Three landmark judgements that will change the practice of medicine

A doctor cannot delegate the duty of taking informed consent to his junior staff. ...

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Three landmark judgements that will change the practice of medicine
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Three landmark judgements that will change the practice of medicine

Medical Voice For Policy Change

MED talks with Dr KK Aggarwal

Practicing medicine has become very challenging today; more so because the doctor has to be equally well-versed in legal aspects as much as he is required to be proficient in his clinical knowledge. It all started with Anuradha Saha case with over 12 crore compensation that all doctors started talking about impact of medicolegal cases in clinical practice.

1.    A doctor cannot delegate the duty of taking informed consent to his junior staff.

Last year, the Supreme Court of Pennsylvania in Shinal vs Toms, 162 A.3d 429 (Pa. 2017) has held that,

“the duty to obtain informed consent belongs solely to the physician and that it is non-delegable… a physician may not delegate to others his or her obligation to provide sufficient information in order to obtain a patient's informed consent. Informed consent requires direct communication between physician and patient, and contemplates a back -and -forth, face-to-face exchange, which might include questions that the patient feels the physician must answer personally before the patient feels informed and becomes willing to consent. The duty to obtain the patient's informed consent belongs solely to the physician.”

2.  Right to withhold information about risks associated with the proposed treatment 

The UK Supreme Court took quite the opposite stance to Samira Kohli vs Dr Prabha Manchanda on informed consent in the matter of Montgomery v Lanarkshire Health Board in 2015. Subsequent to this judgement, Bolam test has legally become an ineffective tool to establish standard of care in cases of alleged medical negligence. It allowed the doctor the right to withhold information about risks associated with the proposed treatment, if he believes that the particular treatment is the only hope for a cure for the patient. Post-Montgomery judgement, doctors in the UK have now to take care now that “the patient is aware of any material risks involved in any recommended treatment, and of any reasonable alternative or variant treatments”.

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The test of materiality would be whether “a reasonable person in the patient’s position would be likely to attach significance to the risk, or the doctor is or should reasonably be aware that the particular patient would be likely to attach significance to it." “The “therapeutic exception” is not intended to enable doctors to prevent their patients from taking an informed decision. Rather, it is the doctor’s responsibility to explain to her patient why she considers that one of the available treatment options is medically preferable to the others, having taken care to ensure that her patient is aware of the considerations for and against each of them.” This ruling has also taken away the therapeutic privilege of the doctor.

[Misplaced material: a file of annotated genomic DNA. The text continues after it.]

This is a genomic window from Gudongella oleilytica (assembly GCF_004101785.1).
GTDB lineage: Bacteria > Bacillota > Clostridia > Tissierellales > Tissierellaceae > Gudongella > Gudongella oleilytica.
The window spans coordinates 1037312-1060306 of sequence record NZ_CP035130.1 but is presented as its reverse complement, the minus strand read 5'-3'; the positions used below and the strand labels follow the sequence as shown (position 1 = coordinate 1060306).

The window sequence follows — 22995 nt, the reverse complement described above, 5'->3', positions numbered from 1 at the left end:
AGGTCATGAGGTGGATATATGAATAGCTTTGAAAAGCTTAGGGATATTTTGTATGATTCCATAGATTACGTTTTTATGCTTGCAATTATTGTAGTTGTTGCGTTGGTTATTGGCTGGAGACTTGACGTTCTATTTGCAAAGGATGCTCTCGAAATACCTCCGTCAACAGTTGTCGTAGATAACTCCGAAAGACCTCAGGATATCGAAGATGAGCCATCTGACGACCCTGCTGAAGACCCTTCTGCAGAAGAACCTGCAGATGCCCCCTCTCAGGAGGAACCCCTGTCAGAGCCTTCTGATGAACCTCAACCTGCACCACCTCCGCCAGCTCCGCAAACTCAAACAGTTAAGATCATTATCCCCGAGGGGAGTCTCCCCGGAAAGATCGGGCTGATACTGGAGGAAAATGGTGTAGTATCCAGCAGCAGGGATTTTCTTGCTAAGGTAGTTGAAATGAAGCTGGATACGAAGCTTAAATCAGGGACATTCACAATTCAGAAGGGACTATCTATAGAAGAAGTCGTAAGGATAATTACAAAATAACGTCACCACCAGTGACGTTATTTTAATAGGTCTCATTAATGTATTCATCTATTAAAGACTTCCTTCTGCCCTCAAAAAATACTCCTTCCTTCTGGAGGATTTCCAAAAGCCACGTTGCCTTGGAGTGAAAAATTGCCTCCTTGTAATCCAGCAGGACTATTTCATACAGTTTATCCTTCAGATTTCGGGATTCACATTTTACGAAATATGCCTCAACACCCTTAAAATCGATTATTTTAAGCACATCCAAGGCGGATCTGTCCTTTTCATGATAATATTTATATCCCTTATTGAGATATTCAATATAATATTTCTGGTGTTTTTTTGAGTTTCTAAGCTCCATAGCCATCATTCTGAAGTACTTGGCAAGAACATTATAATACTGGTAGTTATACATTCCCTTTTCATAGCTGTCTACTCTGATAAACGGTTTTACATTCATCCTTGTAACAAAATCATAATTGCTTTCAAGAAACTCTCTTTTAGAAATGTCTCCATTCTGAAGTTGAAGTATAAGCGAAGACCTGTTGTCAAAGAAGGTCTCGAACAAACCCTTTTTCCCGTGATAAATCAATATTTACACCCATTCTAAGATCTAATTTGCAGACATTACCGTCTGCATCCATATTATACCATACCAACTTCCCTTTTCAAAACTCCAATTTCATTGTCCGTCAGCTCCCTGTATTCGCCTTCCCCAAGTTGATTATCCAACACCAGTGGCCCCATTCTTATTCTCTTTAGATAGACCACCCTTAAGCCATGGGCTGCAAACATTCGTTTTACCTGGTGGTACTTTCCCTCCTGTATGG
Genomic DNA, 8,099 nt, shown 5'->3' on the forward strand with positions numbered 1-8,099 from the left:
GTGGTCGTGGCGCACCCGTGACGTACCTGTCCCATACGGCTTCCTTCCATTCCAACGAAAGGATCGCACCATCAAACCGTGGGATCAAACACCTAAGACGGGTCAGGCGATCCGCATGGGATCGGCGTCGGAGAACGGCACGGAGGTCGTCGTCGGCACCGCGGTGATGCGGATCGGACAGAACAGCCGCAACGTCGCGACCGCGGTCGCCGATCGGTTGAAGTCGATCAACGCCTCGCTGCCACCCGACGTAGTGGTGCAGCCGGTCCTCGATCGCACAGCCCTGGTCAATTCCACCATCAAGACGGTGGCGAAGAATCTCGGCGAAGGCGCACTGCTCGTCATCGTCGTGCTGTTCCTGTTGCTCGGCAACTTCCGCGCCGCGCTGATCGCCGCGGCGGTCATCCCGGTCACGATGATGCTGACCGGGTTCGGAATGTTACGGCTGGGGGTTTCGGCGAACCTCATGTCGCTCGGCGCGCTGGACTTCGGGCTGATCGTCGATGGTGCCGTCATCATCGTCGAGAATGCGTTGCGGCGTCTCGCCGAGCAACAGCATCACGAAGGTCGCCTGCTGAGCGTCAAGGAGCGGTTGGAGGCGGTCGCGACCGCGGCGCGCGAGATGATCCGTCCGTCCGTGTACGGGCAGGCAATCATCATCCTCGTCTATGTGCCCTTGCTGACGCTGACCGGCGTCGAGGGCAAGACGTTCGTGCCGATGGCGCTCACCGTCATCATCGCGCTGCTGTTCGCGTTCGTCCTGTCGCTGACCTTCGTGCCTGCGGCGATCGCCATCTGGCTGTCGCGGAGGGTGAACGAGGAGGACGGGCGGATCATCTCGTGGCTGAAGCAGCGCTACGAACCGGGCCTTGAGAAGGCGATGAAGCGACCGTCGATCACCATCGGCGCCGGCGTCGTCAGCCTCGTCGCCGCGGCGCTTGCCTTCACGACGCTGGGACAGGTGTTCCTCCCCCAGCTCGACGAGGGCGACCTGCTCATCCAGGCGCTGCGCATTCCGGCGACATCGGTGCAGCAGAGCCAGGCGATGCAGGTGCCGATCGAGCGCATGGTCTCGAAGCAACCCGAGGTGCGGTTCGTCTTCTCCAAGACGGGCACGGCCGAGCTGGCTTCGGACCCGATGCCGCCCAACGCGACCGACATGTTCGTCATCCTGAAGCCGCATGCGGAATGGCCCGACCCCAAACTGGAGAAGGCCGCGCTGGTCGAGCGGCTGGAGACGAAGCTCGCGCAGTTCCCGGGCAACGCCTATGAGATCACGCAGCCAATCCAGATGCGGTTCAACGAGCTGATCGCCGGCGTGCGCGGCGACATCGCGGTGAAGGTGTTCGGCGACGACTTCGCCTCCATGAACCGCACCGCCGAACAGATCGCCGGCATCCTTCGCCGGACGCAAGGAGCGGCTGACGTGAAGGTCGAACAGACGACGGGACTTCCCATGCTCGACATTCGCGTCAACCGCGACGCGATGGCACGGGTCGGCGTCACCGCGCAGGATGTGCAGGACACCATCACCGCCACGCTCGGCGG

3.    Dr Hadiza Bawa-Garba vs GMC

In the case of Dr Hadiza Bawa-Garba vs GMC, the UK Supreme Court charged Dr Hadiza Bawa-Garba and two nurses with manslaughter by gross negligence for the preventable death from sepsis of a 6-year-old boy with Down syndrome in 2011. Her name was erased from the medical register following an appeal by the GMC. She was held responsible for a sequence of failings.

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“She did not recognize the early features of sepsis in the child and as such appropriate antibiotic treatment was delayed.

She appeared not to recognize the implications of seriously deranged blood gas results and failed to fully communicate the implications to her consultant.

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When the child suffered a cardiac arrest there was a further problem as the patient was wrongly identified as another child for whom a DNACPR order applied.

Inquiry revealed that multiple errors and failings contributed to the mishap. No one cause could be found that led to the death of the patient.

Dr Bawa-Garba had only recently returned to work following maternity leave.

She was covering the work of another registrar, with her supervising consultant teaching on a different site, and the two junior colleagues, for whom she had supervisory responsibility, had no pediatric experience.

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She was expected to review unwell patients and perform procedures on six wards over four floors, field the GP calls and struggle without a functioning IT system.

The patient was shifted to a bed previously occupied by a patient with a DNR order; that change had been made without her knowledge. She was blamed for failing to recognize this.”

This judgement discounted system errors that may have contributed to the death of the patient. It also shows that “to err is human” can no longer be a defence, at least in the UK for the time being. But this is a case that is waiting to happen in India.

Dr KK Aggarwal  Padma Shri Awardee  Vice President CMAAO  President HCFIDr KK Aggarwal

Padma Shri Awardee

Vice President CMAAO

President HCFI

ज़रा हमारा यूट्यूब चैनल सब्सक्राइब करें

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